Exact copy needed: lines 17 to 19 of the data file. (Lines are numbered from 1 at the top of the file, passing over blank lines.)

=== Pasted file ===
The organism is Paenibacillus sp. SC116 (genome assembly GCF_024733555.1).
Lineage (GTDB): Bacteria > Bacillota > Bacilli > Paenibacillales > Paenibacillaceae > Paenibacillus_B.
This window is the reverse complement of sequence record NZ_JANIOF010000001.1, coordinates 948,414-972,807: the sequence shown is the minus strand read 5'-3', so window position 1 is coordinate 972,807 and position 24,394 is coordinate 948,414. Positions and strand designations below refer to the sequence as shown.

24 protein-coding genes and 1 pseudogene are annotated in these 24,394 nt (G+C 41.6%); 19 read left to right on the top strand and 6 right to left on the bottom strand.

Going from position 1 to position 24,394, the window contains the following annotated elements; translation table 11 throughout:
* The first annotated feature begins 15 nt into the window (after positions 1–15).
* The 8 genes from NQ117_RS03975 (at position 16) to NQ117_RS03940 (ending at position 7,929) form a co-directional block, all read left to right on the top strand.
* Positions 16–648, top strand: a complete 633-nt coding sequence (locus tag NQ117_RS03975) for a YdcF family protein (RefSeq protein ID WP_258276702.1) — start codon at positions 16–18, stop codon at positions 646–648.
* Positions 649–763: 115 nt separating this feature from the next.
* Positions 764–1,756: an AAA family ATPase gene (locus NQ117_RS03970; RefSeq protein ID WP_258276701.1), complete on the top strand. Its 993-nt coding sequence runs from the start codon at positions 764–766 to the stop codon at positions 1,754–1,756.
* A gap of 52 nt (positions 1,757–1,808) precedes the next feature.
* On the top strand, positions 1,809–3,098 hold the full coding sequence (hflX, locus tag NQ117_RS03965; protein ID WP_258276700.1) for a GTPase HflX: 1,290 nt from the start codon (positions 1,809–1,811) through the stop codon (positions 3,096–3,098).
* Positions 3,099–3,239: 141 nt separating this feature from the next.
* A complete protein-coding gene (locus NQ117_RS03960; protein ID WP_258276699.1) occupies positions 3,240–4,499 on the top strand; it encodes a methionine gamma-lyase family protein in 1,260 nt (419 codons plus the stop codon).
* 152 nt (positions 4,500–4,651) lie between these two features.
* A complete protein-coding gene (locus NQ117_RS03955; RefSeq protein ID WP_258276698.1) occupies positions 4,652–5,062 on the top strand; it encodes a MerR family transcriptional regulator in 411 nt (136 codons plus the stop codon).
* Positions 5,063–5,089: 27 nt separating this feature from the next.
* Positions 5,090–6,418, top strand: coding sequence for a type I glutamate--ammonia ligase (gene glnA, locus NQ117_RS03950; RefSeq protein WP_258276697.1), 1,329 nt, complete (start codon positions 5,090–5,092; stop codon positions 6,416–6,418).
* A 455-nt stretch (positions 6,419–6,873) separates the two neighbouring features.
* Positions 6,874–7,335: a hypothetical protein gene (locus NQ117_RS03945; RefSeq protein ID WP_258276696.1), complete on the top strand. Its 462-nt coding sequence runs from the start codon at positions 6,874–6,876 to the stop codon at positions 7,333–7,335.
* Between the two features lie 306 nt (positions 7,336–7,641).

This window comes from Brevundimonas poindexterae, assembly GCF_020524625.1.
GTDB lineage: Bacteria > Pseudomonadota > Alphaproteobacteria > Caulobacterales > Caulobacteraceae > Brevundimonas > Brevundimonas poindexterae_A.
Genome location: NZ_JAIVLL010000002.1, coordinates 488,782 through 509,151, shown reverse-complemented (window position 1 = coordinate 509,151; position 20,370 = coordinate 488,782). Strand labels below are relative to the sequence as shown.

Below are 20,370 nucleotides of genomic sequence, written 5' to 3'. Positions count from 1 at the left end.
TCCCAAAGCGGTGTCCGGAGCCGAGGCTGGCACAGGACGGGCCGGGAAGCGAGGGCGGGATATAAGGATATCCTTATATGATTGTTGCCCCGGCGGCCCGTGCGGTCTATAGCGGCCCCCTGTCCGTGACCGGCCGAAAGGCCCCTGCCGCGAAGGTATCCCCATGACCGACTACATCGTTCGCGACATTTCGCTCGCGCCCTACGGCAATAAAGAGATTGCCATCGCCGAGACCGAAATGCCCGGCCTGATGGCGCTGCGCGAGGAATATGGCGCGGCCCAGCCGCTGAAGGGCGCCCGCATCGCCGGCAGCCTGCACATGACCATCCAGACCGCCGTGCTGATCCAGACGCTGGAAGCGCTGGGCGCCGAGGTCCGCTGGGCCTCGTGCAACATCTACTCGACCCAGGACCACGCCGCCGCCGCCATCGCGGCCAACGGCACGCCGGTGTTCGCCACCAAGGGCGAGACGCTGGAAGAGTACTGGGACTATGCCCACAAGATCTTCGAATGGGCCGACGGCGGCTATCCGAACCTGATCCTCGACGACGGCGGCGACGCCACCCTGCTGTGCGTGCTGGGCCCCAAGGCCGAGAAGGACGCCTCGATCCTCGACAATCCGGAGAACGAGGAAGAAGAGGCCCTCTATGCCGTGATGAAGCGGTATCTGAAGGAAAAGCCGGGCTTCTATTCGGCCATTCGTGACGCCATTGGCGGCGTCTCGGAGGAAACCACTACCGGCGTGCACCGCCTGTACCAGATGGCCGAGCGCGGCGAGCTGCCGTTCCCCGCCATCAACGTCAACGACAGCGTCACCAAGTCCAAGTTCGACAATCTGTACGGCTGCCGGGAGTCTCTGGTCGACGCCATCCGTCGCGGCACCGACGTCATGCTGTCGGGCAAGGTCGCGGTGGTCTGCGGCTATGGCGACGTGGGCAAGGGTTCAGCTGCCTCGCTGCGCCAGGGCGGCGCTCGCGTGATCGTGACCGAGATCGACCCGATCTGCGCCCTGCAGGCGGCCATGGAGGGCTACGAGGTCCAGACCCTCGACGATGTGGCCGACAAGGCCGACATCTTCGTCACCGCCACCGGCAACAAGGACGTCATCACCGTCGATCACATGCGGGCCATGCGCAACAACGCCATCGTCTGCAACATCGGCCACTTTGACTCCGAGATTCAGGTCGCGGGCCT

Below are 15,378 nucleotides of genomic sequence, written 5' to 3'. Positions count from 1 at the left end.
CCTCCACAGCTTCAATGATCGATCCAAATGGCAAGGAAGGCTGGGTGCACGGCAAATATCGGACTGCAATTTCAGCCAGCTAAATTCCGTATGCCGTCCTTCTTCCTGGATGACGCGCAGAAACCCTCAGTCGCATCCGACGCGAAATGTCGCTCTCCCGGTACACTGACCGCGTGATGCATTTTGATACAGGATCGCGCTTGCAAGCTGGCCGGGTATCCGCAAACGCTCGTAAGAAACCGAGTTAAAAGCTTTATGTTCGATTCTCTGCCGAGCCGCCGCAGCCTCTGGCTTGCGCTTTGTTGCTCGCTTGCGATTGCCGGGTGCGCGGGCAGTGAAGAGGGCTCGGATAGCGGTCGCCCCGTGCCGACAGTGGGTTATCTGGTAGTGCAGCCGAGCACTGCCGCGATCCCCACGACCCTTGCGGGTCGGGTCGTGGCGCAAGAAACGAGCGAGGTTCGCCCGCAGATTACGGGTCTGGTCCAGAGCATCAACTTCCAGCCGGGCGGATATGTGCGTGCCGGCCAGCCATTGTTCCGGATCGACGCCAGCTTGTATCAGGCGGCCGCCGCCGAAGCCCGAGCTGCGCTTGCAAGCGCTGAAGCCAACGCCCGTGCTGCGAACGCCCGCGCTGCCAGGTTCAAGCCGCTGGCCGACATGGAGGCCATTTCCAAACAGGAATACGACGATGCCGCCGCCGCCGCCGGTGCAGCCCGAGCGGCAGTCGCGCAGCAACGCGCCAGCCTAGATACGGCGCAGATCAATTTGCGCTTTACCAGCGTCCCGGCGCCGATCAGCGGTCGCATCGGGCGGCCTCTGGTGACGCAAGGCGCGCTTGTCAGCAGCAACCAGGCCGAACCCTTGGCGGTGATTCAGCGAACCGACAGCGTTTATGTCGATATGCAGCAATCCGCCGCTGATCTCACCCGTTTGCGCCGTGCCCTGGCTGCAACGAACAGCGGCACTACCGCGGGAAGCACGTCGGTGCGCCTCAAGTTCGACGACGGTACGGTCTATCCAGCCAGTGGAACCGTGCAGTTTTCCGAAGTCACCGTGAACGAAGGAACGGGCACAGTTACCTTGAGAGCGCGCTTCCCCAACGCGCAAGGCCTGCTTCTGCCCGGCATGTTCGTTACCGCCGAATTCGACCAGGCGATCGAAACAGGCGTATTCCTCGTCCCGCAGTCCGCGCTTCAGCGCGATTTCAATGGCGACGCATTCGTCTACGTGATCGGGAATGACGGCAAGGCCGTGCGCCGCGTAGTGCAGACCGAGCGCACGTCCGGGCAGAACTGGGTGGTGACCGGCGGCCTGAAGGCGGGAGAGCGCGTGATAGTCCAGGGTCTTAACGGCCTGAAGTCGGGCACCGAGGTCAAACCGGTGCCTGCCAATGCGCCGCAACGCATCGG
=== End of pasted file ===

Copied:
* Positions 5,063–5,089: 27 nt separating this feature from the next.
* Positions 5,090–6,418, top strand: coding sequence for a type I glutamate--ammonia ligase (gene glnA, locus NQ117_RS03950; RefSeq protein WP_258276697.1), 1,329 nt, complete (start codon positions 5,090–5,092; stop codon positions 6,416–6,418).
* A 455-nt stretch (positions 6,419–6,873) separates the two neighbouring features.